The last major victory of the medieval Bulgarian Empire against the Byzantine Empire was achieved in the Battle of Rusocastro, in 1331, a full 651 years after the first – that in the Ongal Battle of 680.
The historical episode in which the ancient heal-all Theriac played a role, according to Byzantine Emperor and historian John Cantacuzenus, supposedly came in 1323, in the last decades of Bulgarian – Byzantine Wars before the Ottoman Turks started to invade the Balkan Peninsula, respectively Europe.
Archaeologist Milen Nikolov explains that, according to Cantacuzenus, Despot Voysil, a major Bulgarian feudal lord with large estates in today’s Central South Bulgaria and younger brother of a former Bulgarian Emperor, Tsar Smilets (r. 1292 – 1298), was supporting Byzantine Emperor Andronicus III Palaeologus (r. 1328 – 1342) in his war against the new Bulgarian Tsar, Mihail III Shishman (r. 1323 – 1330).
Voysil had actually become allied with the Byzantines much earlier, and had also fought against the two previous Bulgarian Tsars, Todor (Theodore) Svetoslav (r. 1300 – 1321), and Georgi II Terter (1321 – 1323).
He made a comeback to his estate following Georgi Terter’s death, with the aid of Andronicus III, after a 23-year-long exile.
Andronicus III himself first rebelled against his grandfather, Byzantine Emperor Andronicus II Palaeologus (r. 1282 – 1328), was crowned Co-Emperor of Byzantium alongside him as a result, and managed to depose him in 1328.
“The episode in question most probably occurred in 1323,” Nikolov says, elaborating that, following an unsuccessful siege of Philipopolis (today’s city of Plovdiv in Central South Bulgaria), the then still wannabe Byzantine Emperor Andronicus III set up camp in the town of Potuka (believed to have been located in the Kazanlak Valley in Central South Bulgaria).
Before that, however, he send out his Bulgarian ally, Despot Voysil, to gather more troops from his feudal estates around his main town, Kopsis (today’s Anevo Kale Fortress near Sopot in Central South Bulgaria).
Nikolov explains that Andronicus III intended to have a major battle with the Bulgarian Tsar Mihail III Shishman, whose camp was a day’s ride away from the Byzantine forces.
Unexpectedly, however, a few days later messengers arrived in Andronicus III’s camp bringing the news that Voysil had died.
The news scared off the Byzantine leader, leading him to retreat southeast all the way to Andrianople (Ordin, today’s Edirne in Turkey), since his army was smaller than Mihail III Shishman’s forces, and Voysil was supposed to contribute 3,000 troops, the archaeologist says.
“Eight days later, another messenger from Kopsis came to Adrianople revealing that Voysil had eaten poisonous mushrooms, and that he had spent three days in such a lethargic and torpid state that everybody thought he had been dead,” Nikolov says.
According to Cantacuzenus, the messenger told Andronicus III that Voysil had made a full recovery but only after he had been given the medicine Theriac.
While Voysil’s failure to bring reinforcements to Andronicus III did hamper the offensive plans of the Byzantine leader against the new Bulgarian Tsar, the Despot’s recovery attributed to the Theriac medicine, does not seem to have made a positive difference for Byzantium in the conflict.
Tsar Mihail III Shishman advanced on Voysil’s main town, Kopsis, besieged it, and captured it, and regained all of his estates for the Second Bulgarian Empire up until the area was conquered by the Ottoman Turks several decades later, under Tsar Ivan Shishman (r. 1371 – 1395).
Voysil, however, had managed to escape from Kopsis beforehand, and flee to his ally, Byzantine Emperor Andronicus III. Subsequently, is known to have participated in the civil war in Byzantium in 1341 – 1347 on the site of John Cantacuzenus.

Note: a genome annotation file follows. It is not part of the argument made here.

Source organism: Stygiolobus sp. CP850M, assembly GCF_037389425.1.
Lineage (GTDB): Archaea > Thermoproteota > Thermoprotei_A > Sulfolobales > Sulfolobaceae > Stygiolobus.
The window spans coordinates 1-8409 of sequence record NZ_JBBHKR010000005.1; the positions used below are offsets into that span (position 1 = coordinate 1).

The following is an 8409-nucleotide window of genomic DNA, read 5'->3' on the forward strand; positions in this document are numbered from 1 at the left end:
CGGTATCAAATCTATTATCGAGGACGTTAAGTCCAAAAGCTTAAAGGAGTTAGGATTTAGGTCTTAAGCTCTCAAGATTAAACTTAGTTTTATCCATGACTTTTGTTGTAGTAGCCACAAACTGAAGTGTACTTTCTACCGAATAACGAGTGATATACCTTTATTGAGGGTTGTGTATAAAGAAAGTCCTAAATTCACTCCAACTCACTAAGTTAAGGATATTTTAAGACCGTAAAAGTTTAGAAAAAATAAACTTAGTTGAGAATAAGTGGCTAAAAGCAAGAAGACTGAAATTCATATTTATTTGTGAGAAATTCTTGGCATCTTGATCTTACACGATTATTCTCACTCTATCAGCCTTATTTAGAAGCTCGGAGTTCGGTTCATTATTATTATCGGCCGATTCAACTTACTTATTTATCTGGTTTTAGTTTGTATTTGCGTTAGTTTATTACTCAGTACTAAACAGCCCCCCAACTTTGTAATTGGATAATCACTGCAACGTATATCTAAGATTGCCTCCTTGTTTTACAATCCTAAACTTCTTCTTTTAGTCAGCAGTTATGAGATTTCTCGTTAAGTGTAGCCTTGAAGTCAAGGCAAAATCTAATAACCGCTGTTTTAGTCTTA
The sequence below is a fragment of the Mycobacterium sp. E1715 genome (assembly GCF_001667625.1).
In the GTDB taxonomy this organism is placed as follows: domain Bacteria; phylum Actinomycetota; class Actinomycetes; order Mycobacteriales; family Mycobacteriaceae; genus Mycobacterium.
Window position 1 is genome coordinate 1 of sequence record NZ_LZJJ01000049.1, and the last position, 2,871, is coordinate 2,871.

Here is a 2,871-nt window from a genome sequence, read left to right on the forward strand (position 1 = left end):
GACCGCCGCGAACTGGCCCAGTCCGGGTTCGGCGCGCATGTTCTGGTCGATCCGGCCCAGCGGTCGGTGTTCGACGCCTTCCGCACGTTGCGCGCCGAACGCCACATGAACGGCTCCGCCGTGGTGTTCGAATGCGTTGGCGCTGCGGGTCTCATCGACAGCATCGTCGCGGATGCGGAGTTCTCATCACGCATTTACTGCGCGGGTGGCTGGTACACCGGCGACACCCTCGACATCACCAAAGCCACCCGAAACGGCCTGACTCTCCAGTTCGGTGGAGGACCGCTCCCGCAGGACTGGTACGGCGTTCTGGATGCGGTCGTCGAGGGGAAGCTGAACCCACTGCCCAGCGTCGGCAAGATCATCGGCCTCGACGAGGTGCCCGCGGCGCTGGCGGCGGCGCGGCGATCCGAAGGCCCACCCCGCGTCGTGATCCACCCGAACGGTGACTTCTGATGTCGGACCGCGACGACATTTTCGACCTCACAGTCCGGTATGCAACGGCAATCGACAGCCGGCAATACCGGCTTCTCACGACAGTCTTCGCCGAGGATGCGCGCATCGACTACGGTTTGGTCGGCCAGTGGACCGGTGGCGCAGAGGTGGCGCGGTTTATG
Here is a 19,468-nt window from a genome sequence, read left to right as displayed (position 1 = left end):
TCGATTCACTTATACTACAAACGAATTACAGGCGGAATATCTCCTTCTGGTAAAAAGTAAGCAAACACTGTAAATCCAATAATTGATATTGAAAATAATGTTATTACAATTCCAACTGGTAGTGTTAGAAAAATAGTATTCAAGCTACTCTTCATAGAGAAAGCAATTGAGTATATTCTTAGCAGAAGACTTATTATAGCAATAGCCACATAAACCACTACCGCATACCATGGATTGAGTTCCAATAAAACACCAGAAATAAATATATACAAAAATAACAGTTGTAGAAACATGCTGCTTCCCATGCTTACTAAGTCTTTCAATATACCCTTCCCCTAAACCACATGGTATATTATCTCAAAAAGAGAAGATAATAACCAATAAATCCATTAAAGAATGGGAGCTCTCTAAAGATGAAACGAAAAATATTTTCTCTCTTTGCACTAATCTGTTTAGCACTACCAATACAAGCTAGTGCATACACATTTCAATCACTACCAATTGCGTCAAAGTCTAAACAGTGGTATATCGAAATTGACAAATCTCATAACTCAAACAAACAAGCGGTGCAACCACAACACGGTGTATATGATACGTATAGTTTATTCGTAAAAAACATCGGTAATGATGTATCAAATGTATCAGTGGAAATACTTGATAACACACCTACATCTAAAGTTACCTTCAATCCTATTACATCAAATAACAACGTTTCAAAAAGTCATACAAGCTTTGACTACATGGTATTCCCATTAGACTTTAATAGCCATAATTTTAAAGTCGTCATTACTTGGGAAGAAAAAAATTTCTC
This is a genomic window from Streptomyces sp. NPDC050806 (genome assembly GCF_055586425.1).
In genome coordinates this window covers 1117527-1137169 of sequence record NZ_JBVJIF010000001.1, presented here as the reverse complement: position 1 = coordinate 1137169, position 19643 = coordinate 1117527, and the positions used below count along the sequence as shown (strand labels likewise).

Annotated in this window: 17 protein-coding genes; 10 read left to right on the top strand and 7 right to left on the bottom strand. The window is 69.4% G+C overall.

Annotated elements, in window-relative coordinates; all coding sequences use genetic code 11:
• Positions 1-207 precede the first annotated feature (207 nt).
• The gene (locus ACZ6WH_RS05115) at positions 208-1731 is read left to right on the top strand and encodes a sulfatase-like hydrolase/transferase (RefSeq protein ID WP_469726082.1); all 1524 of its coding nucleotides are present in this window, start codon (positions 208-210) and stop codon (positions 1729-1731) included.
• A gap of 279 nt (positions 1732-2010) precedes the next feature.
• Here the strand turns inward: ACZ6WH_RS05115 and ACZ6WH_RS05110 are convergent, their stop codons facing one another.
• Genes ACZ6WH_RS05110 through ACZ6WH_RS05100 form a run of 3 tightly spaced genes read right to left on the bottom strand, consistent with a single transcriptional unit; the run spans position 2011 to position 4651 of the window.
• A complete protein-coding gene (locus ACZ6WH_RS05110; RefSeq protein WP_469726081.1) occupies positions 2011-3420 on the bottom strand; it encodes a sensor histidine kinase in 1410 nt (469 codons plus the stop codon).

Tsar Mihail III Shishman’s rule over the Second Bulgarian Empire, however, proved short-lived as in 1330, he was wounded and died as a result during the Battle of Velbazhd (today’s Kyustendil in Western Bulgaria) where he had carelessly left his army to search for food when it was attacked and wiped out by the Serbian army.
After putting forth the episode in which Theriac played a role in the last Bulgarian – Byzantine Wars, archaeologist Milen Nikolov points out that the alleged panacea was in use all the way until the second half of the 19th century.
“However, it was expensive and thus affordable only to the rich,” he says, adding that several Venetian pharmacies – “At the Golden Head”, “The Two Moors”, “At the Emperor’s Cedar” – had specialized in the production of Theriac in the 17th – 19th century.
“In order to guarantee the quality of their medical concoctions, these pharmacies would seal their ampules with special lead caps featuring their company logos,” Nikolov notes.
He reveals that the two Theriac ampule caps discovered in Sadovo in Southeast Bulgaria are from the early 19th century.
One is a cap from a Theriac ampule produced by the “At the Golden Head” pharmacy in Trieste, Italy, and the second is from the “At the Golden Head” pharmacy in Venice.
“Both lead ampule caps feature a laurel wreath on the right, and a two-headed eagle, the coat of arms of the Austrian imperial family. This shows that the caps are from ampules produced after 1797 when the cities in question became part of the Austrian Empire. Both of the caps found in Sadovo are original, unlike many fakes discovered in a number of locations in Bulgaria,” says the Director of the Burgas Museum of History.
He adds that several Bulgarian archaeologists such as Todor Gerasimov (1903 – 1974), Yordanka Yurukova (1946 – 2012), and Valentin Pletnyov (1962 – 2017) have identified numerous caps from forged Theriac from among those discovered in Bulgaria.
“The fake caps were made unskillfully, and feature unclear or very coarse images. An especially large number of [caps from ampules with fake Theriac] has been found in Istanbul, Turkey, which shows that the city was one of the centers for the production of fake Theriac,” Nikolov explains.
He points out that six caps from ampules with fake Theriac have also been found in the Bulgarian Black Sea city of Varna, which leads to the assumption that fake Theriac might have been produced there as well.